Editorials

Give farmers the best care in quest for food security

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A farmer ploughs at Kaaboi in Turbo, Uasin Gishu County on January 28, 2021. FILE PHOTO | NMG

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Summary

  • As the ministry and its agencies are responding, we challenge the minister to ensure that these scheduled actions are executed without fail and without delay.
  • It is only when laws are implemented that they protect people it is intended to cushion from market malpractices and cartel-like behaviour.

Days after the Ministry of Agriculture said cane millers that delay paying farmers will pay a 1.5 percent interest per month, a coffee trader was barred from the auction for defaulting on Sh163 million belonging to growers.

In the first case, Peter Munya, the Agriculture Cabinet Secretary, said farmers ought to be paid with a week. To this effect, millers were given two months to sign new contracts with the farmers. Under the coffee tiff, Kenya Planters Coffee Union had not released the money in question for the March 16 deliveries.

According to coffee regulators, the payment should be wired electronically or through a banker’s cheque within five working days from the day of the sale.

The Agriculture and Food Authority suspended the firm from the auction until it complies with the regulations while the minister said cane should be harvested within 24 months.

It is commendable that the ministry is reining in millers and traders at a time farmers, almost across all the crop sectors, have been carrying an unnecessary weight of waiting for payments beyond what is allowed. They toil and endure other burdens like cost of inputs, expensive licensing, and false weights like what Irish potato farmers have endured for years.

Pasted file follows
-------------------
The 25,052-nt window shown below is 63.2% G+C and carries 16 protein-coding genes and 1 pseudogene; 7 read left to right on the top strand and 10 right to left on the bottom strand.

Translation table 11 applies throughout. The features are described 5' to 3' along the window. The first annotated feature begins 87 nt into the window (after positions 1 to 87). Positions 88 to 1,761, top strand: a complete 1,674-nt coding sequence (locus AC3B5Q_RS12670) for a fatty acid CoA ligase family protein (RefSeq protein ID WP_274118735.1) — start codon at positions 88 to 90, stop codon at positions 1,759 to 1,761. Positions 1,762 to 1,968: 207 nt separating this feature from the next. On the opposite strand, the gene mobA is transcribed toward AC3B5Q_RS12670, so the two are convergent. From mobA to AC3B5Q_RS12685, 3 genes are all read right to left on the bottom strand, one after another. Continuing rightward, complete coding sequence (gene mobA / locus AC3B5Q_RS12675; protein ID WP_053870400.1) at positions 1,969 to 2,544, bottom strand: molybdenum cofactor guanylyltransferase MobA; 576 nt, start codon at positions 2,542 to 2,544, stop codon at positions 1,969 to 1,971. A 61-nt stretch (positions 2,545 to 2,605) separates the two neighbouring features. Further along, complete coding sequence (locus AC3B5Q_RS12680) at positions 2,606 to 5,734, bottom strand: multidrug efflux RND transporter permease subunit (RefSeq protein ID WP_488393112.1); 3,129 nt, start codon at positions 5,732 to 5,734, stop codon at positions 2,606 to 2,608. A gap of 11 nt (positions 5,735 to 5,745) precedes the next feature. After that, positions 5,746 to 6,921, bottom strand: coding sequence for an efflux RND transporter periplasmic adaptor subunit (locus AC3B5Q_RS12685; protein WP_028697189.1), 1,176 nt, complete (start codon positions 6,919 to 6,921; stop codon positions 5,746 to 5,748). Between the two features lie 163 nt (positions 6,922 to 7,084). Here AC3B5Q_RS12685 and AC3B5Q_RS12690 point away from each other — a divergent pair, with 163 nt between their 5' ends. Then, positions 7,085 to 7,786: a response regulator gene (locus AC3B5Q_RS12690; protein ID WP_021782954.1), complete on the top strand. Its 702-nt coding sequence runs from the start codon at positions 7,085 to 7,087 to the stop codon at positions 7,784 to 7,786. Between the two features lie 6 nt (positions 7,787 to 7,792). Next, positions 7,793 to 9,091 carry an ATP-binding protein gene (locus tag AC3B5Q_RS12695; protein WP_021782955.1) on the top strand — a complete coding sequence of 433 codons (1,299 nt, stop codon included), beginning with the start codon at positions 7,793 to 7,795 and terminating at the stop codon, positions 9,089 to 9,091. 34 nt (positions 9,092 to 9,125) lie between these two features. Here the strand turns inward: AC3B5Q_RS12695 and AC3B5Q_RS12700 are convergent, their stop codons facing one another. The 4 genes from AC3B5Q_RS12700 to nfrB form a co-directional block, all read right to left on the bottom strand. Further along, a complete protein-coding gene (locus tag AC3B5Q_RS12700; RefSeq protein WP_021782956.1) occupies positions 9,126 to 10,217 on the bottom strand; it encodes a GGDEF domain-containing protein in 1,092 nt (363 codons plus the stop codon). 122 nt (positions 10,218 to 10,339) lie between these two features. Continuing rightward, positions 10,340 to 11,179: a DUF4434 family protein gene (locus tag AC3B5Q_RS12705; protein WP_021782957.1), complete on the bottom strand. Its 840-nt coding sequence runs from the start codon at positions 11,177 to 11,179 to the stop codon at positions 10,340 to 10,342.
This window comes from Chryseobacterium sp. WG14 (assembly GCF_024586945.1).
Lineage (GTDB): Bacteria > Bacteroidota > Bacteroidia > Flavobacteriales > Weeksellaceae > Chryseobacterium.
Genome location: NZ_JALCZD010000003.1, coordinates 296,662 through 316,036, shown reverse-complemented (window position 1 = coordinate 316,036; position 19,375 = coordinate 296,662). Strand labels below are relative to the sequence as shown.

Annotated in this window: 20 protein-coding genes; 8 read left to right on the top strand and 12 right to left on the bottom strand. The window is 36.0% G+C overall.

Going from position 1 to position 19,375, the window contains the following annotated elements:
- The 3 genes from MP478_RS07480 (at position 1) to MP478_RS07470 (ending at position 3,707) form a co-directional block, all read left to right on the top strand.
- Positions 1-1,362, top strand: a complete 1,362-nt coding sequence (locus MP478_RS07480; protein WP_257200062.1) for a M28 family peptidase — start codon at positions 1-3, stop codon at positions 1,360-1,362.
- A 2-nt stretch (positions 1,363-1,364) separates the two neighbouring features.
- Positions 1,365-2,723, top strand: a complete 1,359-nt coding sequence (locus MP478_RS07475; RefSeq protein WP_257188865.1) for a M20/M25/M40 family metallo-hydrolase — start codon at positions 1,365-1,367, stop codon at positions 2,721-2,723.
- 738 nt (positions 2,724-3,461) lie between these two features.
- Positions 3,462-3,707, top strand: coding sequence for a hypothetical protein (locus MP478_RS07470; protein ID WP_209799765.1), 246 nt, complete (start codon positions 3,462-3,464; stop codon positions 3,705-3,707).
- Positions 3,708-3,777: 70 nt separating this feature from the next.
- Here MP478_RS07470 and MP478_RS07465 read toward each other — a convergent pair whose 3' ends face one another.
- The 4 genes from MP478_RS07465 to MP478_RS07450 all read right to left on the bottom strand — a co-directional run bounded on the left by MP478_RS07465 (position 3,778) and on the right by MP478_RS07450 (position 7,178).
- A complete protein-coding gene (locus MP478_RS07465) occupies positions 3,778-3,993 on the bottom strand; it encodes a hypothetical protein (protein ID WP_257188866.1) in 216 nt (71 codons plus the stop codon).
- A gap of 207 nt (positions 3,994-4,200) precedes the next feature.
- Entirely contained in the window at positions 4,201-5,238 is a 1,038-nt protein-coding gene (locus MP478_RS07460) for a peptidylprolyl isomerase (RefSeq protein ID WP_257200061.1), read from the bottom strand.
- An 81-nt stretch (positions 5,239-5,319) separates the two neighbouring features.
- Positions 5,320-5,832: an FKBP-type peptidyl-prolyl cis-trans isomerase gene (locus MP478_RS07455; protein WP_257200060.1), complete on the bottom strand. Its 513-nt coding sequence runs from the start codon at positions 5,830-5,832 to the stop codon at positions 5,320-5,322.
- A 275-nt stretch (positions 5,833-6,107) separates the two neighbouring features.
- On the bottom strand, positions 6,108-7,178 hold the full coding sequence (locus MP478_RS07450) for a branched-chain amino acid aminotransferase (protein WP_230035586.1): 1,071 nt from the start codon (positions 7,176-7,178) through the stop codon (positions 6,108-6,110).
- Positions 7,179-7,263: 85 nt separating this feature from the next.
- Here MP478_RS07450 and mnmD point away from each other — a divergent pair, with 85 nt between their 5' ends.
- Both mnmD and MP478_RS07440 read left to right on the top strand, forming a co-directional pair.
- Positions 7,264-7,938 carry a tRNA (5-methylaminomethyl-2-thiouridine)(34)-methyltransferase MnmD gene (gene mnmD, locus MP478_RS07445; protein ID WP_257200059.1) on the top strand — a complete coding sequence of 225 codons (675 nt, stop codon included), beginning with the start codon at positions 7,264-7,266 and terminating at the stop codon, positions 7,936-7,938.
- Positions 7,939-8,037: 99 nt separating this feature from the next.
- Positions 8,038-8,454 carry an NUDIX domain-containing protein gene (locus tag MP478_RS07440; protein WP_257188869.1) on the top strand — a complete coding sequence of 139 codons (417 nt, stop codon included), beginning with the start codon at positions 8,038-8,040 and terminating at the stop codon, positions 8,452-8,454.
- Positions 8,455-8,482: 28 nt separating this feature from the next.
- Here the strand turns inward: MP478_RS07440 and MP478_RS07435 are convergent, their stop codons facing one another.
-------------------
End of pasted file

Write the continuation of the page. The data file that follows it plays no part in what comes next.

As the ministry and its agencies are responding, we challenge the minister to ensure that these scheduled actions are executed without fail and without delay. It is only when laws are implemented that they protect people it is intended to cushion from market malpractices and cartel-like behaviour.

We reiterate that no auction, no milling firm, and no business can go on if the primary producers are neglected and routinely abused.

The ripple effect of mishandling farmers and the abuse of laws keep blocking the country from achieving food security and sufficiency.

It needs no emphasis that when we have angry and hungry farmers, food production will suffer, making nonsense of programmes aimed at recruiting more people to join farming and urging new crop of farmers to use the latest technologies.

Without making farmers happy and comfortable, the country is exposing the entire economy to distress while it could be avoided by monitoring the laws and regulations while punishing wrongdoers.